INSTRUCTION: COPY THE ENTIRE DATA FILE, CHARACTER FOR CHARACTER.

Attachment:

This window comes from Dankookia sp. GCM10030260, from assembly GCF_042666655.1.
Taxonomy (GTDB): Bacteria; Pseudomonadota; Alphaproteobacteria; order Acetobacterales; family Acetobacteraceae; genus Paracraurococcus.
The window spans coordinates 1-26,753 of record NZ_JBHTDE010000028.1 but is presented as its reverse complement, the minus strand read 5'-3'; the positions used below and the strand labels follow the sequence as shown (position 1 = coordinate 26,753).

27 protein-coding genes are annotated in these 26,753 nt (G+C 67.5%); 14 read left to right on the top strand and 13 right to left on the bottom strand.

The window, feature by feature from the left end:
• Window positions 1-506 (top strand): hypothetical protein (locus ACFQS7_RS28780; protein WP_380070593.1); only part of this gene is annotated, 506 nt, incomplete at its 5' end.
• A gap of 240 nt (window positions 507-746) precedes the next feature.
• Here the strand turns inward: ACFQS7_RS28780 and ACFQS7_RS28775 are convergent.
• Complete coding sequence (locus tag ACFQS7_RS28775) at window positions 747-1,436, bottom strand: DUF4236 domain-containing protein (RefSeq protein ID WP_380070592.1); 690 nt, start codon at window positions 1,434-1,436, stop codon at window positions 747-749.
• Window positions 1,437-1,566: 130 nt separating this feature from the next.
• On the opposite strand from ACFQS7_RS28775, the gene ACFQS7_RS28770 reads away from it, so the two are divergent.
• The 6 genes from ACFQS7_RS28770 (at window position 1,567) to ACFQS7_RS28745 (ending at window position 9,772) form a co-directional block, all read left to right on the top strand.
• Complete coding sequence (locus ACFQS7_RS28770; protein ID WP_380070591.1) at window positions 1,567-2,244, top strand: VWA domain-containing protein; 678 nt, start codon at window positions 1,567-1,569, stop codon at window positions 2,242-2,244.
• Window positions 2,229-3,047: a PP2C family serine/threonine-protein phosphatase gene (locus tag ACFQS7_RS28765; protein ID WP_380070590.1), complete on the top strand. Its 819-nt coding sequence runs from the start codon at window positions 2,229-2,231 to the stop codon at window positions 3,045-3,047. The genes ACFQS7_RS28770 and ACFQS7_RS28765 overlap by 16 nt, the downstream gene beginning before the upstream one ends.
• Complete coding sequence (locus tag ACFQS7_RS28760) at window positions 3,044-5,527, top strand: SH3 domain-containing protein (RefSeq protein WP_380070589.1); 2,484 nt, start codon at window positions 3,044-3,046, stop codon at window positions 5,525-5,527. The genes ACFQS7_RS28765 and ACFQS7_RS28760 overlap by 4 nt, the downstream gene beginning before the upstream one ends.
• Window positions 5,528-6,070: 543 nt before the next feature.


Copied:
This window comes from Dankookia sp. GCM10030260, from assembly GCF_042666655.1.
Taxonomy (GTDB): Bacteria; Pseudomonadota; Alphaproteobacteria; order Acetobacterales; family Acetobacteraceae; genus Paracraurococcus.
The window spans coordinates 1-26,753 of record NZ_JBHTDE010000028.1 but is presented as its reverse complement, the minus strand read 5'-3'; the positions used below and the strand labels follow the sequence as shown (position 1 = coordinate 26,753).

27 protein-coding genes are annotated in these 26,753 nt (G+C 67.5%); 14 read left to right on the top strand and 13 right to left on the bottom strand.

The window, feature by feature from the left end:
• Window positions 1-506 (top strand): hypothetical protein (locus ACFQS7_RS28780; protein WP_380070593.1); only part of this gene is annotated, 506 nt, incomplete at its 5' end.
• A gap of 240 nt (window positions 507-746) precedes the next feature.
• Here the strand turns inward: ACFQS7_RS28780 and ACFQS7_RS28775 are convergent.
• Complete coding sequence (locus tag ACFQS7_RS28775) at window positions 747-1,436, bottom strand: DUF4236 domain-containing protein (RefSeq protein ID WP_380070592.1); 690 nt, start codon at window positions 1,434-1,436, stop codon at window positions 747-749.
• Window positions 1,437-1,566: 130 nt separating this feature from the next.
• On the opposite strand from ACFQS7_RS28775, the gene ACFQS7_RS28770 reads away from it, so the two are divergent.
• The 6 genes from ACFQS7_RS28770 (at window position 1,567) to ACFQS7_RS28745 (ending at window position 9,772) form a co-directional block, all read left to right on the top strand.
• Complete coding sequence (locus ACFQS7_RS28770; protein ID WP_380070591.1) at window positions 1,567-2,244, top strand: VWA domain-containing protein; 678 nt, start codon at window positions 1,567-1,569, stop codon at window positions 2,242-2,244.
• Window positions 2,229-3,047: a PP2C family serine/threonine-protein phosphatase gene (locus tag ACFQS7_RS28765; protein ID WP_380070590.1), complete on the top strand. Its 819-nt coding sequence runs from the start codon at window positions 2,229-2,231 to the stop codon at window positions 3,045-3,047. The genes ACFQS7_RS28770 and ACFQS7_RS28765 overlap by 16 nt, the downstream gene beginning before the upstream one ends.
• Complete coding sequence (locus tag ACFQS7_RS28760) at window positions 3,044-5,527, top strand: SH3 domain-containing protein (RefSeq protein WP_380070589.1); 2,484 nt, start codon at window positions 3,044-3,046, stop codon at window positions 5,525-5,527. The genes ACFQS7_RS28765 and ACFQS7_RS28760 overlap by 4 nt, the downstream gene beginning before the upstream one ends.
• Window positions 5,528-6,070: 543 nt before the next feature.